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July 28, 2014 | NPR · Argentina says it cannot pay certain debts and will fall into default by July 31 if it can't come to an agreement with creditors. This would be Argentina's second default in 13 years.
 
July 28, 2014 | NPR · Even though Spain's economy is out of recession, youth unemployment has hit 57.7 percent. Economists say it could be years before jobs return. By then, many will have missed a decade or more of work.
 
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July 28, 2014 | NPR · To withstand their 9,300-mile migration, red knots feast on eggs from horseshoe crabs each spring in Delaware Bay. Scientists worry many crabs are starting to lay eggs before the birds can get there.
 

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July 27, 2014 | NPR · Israel and Hamas carried out a rhetorical battle Sunday over the fate of dueling offers to extend a ceasefire. In the end, the fighting resumed after Saturday's 12-hour truce. Israel vowed to continue its military campaign, targeting tunnels along the border. Wary Gazans prepared as best they could for the feast that marks the end of Ramadan.
 
July 27, 2014 | NPR · Anne Barnard from The New York Times talks with NPR's Eric Westervelt about the differences between the current explosion of violence in Gaza and previous ones.
 
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July 27, 2014 | NPR · The Harrier Jump Jet is known for vertical take-offs and landings. It also has an accident-prone track record, but that didn't dissuade one pilot from buying his dream plane.
 

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July 26, 2014 | NPR · Hezbollah has been a longtime ally of Hamas, but during this most recent conflict between Israel and Gaza they've taken a sideline role. NPR's Scott Simon talks to the BBC's Kim Ghattas in Beirut.
 

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July 27, 2014 | NPR · Fighting in Ukraine near the crash site of Malaysia Airlines Flight MH17 has international investigators staying away. NPR's Arun Rath talks with OSCE's Michael Bociurkiw about the investigation.
 

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Morning Edition for August 2, 2013

Aug 2, 2013 — President Obama is rethinking plans for a summit next month with Russian President Vladimir Putin, whose government has granted temporary asylum to a former NSA contractor wanted on felony charges in the U.S. The U.S. wanted Russia to expel Edward Snowden, but instead he was able to leave a Moscow airport transit zone where he had been holed up for more than month.
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Aug 2, 2013 — David Greene talks to analyst Dmitri Trenin of the Carnegie Moscow Center about what's behind the Kremlin's decision to grant temporary asylum to NSA leaker Edward Snowden.
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Aug 2, 2013 — Florida Education Commissioner Tony Bennett announced his resignation Thursday. Bennett has been embroiled in a controversy stemming from his previous job in Indiana, where emails came to light this week indicating that Bennett asked his staff to change the formula for rating schools to benefit a prominent donor's charter school.
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Aug 2, 2013 — The university plans to charge employees who refuse to submit to health screenings an extra $100 a month for their health care benefits. But some employees object, saying the university should encourage workers to be healthy rather than penalize those who don't want to participate in the new program.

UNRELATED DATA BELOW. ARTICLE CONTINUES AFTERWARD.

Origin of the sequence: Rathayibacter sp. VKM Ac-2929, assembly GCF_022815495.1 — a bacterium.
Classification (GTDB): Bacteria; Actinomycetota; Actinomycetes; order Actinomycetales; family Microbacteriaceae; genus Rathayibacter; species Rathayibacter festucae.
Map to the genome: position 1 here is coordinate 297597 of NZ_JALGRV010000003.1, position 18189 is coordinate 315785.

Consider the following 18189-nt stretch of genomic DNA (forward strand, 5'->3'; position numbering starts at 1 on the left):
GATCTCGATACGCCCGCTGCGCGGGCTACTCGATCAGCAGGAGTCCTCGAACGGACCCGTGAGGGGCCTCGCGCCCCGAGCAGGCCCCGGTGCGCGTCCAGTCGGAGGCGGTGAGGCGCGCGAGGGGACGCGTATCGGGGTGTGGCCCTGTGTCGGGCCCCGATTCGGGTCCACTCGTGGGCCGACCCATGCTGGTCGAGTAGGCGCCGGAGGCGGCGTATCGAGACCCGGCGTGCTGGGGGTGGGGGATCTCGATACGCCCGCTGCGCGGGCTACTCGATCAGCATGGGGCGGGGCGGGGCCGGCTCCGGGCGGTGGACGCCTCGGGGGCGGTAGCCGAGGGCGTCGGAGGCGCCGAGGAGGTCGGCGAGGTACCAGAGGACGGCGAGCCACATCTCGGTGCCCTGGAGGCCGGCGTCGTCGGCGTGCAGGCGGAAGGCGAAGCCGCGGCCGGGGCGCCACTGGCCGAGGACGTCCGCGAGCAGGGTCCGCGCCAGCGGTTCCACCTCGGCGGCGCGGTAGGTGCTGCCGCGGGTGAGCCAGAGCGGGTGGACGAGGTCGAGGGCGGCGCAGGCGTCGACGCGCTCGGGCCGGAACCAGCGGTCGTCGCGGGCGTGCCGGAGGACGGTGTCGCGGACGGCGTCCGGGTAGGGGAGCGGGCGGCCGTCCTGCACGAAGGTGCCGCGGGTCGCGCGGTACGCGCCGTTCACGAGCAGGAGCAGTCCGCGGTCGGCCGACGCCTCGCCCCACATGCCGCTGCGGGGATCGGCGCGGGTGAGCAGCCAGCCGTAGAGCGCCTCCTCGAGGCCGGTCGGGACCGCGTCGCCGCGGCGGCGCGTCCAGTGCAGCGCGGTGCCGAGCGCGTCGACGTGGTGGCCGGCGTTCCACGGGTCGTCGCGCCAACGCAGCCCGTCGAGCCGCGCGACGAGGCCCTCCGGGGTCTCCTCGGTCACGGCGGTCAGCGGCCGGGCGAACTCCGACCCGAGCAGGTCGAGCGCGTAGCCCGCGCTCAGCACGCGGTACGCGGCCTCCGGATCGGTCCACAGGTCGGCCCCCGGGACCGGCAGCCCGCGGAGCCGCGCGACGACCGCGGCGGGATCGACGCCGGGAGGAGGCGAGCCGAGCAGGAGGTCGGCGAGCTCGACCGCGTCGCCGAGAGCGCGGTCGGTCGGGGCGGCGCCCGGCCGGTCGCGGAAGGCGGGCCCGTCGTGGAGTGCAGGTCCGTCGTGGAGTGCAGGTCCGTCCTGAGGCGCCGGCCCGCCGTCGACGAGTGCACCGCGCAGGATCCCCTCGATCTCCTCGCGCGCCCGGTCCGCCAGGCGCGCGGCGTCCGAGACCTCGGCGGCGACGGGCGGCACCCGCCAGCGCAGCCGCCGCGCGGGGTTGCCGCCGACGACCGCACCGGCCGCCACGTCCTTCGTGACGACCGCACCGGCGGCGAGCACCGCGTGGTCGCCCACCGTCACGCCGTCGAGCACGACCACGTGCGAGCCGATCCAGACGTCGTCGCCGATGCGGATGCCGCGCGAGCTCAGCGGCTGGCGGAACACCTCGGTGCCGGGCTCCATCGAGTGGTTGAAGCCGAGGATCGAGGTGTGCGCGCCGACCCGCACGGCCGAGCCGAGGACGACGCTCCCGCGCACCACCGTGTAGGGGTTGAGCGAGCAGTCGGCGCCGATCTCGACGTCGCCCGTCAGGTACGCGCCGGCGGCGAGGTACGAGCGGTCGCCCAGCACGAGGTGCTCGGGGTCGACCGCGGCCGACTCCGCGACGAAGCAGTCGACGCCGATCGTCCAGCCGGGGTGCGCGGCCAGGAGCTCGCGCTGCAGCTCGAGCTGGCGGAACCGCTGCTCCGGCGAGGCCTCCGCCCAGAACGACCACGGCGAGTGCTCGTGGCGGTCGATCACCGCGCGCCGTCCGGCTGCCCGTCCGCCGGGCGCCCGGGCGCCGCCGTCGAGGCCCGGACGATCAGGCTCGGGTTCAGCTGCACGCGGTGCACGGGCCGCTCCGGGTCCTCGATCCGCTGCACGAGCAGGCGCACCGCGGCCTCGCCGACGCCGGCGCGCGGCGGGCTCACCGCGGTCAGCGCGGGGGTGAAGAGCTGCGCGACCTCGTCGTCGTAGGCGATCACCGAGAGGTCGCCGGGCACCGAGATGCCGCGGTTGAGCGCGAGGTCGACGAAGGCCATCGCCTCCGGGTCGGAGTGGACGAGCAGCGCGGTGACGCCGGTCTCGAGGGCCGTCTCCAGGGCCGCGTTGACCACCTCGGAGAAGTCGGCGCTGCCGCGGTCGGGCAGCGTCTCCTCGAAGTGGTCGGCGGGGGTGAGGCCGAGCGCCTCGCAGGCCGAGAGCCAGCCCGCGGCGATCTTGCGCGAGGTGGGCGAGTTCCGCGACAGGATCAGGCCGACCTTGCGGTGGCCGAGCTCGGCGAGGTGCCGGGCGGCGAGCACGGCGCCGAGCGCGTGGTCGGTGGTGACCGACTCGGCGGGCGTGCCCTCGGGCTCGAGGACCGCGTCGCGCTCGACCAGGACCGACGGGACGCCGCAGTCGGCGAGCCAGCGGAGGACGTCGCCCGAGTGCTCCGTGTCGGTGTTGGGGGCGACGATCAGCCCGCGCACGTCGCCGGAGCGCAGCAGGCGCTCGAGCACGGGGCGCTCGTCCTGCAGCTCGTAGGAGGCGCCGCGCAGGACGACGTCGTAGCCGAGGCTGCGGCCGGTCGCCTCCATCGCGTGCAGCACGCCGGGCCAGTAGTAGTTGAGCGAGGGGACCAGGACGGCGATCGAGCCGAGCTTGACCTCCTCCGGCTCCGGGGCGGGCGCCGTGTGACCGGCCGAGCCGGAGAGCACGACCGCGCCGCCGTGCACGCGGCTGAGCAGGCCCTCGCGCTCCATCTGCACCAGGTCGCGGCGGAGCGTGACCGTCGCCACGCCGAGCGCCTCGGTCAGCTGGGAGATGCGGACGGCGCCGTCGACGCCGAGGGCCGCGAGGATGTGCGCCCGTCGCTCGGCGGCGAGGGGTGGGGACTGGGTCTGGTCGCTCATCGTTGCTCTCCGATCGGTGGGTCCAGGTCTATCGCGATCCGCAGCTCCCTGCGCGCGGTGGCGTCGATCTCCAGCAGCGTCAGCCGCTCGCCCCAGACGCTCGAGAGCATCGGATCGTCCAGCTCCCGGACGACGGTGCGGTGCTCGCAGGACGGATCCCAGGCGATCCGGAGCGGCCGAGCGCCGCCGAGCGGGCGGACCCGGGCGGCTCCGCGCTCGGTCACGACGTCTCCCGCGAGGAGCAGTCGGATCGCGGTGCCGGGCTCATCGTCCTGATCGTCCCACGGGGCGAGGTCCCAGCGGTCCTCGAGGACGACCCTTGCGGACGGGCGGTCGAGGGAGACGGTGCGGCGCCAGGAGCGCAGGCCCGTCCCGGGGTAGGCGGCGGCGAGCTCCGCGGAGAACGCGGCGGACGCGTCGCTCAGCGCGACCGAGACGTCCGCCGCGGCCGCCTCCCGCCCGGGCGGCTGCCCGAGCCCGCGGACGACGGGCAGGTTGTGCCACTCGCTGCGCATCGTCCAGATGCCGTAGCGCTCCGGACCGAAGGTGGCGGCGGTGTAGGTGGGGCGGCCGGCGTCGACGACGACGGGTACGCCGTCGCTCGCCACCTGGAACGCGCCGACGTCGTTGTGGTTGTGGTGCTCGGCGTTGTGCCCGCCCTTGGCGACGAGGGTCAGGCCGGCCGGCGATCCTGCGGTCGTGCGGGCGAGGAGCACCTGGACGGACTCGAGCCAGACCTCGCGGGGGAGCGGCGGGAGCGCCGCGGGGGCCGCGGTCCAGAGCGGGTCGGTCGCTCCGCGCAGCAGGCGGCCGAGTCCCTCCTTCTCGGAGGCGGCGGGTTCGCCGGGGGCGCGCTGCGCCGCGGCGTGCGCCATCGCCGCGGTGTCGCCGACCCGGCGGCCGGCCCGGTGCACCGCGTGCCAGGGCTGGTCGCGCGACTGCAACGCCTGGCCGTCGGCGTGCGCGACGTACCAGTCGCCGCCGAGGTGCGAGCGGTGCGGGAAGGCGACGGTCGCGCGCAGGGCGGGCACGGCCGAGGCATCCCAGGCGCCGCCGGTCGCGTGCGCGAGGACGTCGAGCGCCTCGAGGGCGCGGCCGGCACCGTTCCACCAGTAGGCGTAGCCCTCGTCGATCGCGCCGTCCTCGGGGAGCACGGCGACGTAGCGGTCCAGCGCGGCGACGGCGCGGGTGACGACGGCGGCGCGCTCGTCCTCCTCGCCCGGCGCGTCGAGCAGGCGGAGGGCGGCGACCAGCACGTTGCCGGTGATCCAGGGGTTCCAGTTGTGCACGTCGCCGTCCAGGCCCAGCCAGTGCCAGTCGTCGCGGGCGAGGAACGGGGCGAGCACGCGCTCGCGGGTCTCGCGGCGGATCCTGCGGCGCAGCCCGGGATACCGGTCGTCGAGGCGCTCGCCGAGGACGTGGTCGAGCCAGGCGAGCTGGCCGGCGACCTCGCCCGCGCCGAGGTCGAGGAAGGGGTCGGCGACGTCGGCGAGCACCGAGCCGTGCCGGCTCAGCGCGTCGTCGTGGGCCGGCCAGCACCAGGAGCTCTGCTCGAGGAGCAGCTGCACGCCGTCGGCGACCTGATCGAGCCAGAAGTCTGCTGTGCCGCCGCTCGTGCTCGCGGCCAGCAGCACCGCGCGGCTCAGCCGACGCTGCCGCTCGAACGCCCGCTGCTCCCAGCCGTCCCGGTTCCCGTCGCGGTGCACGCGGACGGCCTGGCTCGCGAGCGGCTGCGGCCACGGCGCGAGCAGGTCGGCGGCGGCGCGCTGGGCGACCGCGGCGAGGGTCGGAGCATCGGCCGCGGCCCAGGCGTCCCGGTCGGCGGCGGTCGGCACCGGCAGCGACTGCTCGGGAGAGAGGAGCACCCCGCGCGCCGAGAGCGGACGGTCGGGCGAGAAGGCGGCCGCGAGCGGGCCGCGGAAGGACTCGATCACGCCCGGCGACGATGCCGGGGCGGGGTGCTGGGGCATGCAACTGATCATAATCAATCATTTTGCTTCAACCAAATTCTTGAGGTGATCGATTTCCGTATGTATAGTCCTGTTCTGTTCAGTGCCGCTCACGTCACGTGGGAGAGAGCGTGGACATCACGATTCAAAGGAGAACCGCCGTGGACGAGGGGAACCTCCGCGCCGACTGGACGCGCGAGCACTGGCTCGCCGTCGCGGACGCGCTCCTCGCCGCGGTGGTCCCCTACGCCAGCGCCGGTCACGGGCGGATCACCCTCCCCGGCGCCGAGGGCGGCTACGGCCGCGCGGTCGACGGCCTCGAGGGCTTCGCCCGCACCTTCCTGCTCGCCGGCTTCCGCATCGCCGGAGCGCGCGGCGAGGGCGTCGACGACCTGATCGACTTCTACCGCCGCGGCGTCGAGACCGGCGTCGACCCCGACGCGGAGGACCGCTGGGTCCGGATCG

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Aug 2, 2013 — Senate Majority Leader Harry Reid got a bit testy on the Senate floor Thursday, requesting that chatty lawmakers "sit down and shut up."
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Aug 2, 2013 — Paleontologists have been spending a lot of time studying the Earth of 50 million years ago, which was much hotter than it is today. They're hoping a glimpse into the planet's geologic past will show them how the planet will respond to all the carbon dioxide we're now putting into the air.
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Aug 2, 2013 — The last time Congress formally declared war on another country was more than 70 years ago. Since then, the United States has entered many wars largely at the discretion of the president. David Greene talks with veteran journalist Marvin Kalb, who examines how those decisions are made in his book The Road to War: Presidential Commitments Honored and Betrayed.
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Aug 2, 2013 — These days, science fiction movies are often expensive extravaganzas designed to be blockbusters. Europa Report was made on a small budget, but it asks the big questions that the best science fiction poses.
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Aug 2, 2013 — In a regulatory filing Thursday, Bank of America revealed it may be facing civil charges over its activities during the financial crisis. The bank disclosed an investigation by the Department of Justice related to residential mortgage-backed securities. Bank of America says it's cooperating.
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Aug 2, 2013 — A federal jury in Manhattan has found former Goldman Sachs trader Fabrice Tourre liable on six of the seven fraud charges against him. The Securities and Exchange Commission had accused Tourre of intentionally misleading investors in a mortgage-linked security he marketed in the days before the subprime mortgage market collapsed.
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more Morning Edition for August 2, 2013 from NPR